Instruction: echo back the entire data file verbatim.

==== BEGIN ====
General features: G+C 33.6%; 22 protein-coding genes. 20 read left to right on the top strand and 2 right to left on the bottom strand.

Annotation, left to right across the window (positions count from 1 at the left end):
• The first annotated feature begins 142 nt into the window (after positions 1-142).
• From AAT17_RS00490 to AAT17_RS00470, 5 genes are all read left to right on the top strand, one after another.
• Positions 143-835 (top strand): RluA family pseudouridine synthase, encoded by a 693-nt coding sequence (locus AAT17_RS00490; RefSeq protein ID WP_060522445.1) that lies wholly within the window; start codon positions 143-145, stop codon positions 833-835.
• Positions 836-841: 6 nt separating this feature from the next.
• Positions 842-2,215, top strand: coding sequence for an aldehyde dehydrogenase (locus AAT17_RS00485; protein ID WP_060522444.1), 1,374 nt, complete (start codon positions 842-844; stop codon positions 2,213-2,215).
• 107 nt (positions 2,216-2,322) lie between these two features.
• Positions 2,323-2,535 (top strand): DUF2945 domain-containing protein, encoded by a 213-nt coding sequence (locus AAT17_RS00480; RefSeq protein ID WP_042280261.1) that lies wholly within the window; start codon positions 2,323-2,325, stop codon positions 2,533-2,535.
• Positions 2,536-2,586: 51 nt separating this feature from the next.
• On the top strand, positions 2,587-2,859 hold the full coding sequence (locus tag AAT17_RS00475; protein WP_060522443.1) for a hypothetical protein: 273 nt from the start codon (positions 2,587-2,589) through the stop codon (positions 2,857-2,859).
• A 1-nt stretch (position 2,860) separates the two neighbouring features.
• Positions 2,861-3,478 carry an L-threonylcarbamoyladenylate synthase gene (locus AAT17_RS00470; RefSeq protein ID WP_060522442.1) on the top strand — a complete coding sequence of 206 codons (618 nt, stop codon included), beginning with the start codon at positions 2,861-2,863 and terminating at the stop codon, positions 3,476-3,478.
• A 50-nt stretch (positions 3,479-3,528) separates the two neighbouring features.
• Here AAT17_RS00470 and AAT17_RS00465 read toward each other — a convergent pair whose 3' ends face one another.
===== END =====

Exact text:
General features: G+C 33.6%; 22 protein-coding genes. 20 read left to right on the top strand and 2 right to left on the bottom strand.

Annotation, left to right across the window (positions count from 1 at the left end):
• The first annotated feature begins 142 nt into the window (after positions 1-142).
• From AAT17_RS00490 to AAT17_RS00470, 5 genes are all read left to right on the top strand, one after another.
• Positions 143-835 (top strand): RluA family pseudouridine synthase, encoded by a 693-nt coding sequence (locus AAT17_RS00490; RefSeq protein ID WP_060522445.1) that lies wholly within the window; start codon positions 143-145, stop codon positions 833-835.
• Positions 836-841: 6 nt separating this feature from the next.
• Positions 842-2,215, top strand: coding sequence for an aldehyde dehydrogenase (locus AAT17_RS00485; protein ID WP_060522444.1), 1,374 nt, complete (start codon positions 842-844; stop codon positions 2,213-2,215).
• 107 nt (positions 2,216-2,322) lie between these two features.
• Positions 2,323-2,535 (top strand): DUF2945 domain-containing protein, encoded by a 213-nt coding sequence (locus AAT17_RS00480; RefSeq protein ID WP_042280261.1) that lies wholly within the window; start codon positions 2,323-2,325, stop codon positions 2,533-2,535.
• Positions 2,536-2,586: 51 nt separating this feature from the next.
• On the top strand, positions 2,587-2,859 hold the full coding sequence (locus tag AAT17_RS00475; protein WP_060522443.1) for a hypothetical protein: 273 nt from the start codon (positions 2,587-2,589) through the stop codon (positions 2,857-2,859).
• A 1-nt stretch (position 2,860) separates the two neighbouring features.
• Positions 2,861-3,478 carry an L-threonylcarbamoyladenylate synthase gene (locus AAT17_RS00470; RefSeq protein ID WP_060522442.1) on the top strand — a complete coding sequence of 206 codons (618 nt, stop codon included), beginning with the start codon at positions 2,861-2,863 and terminating at the stop codon, positions 3,476-3,478.
• A 50-nt stretch (positions 3,479-3,528) separates the two neighbouring features.
• Here AAT17_RS00470 and AAT17_RS00465 read toward each other — a convergent pair whose 3' ends face one another.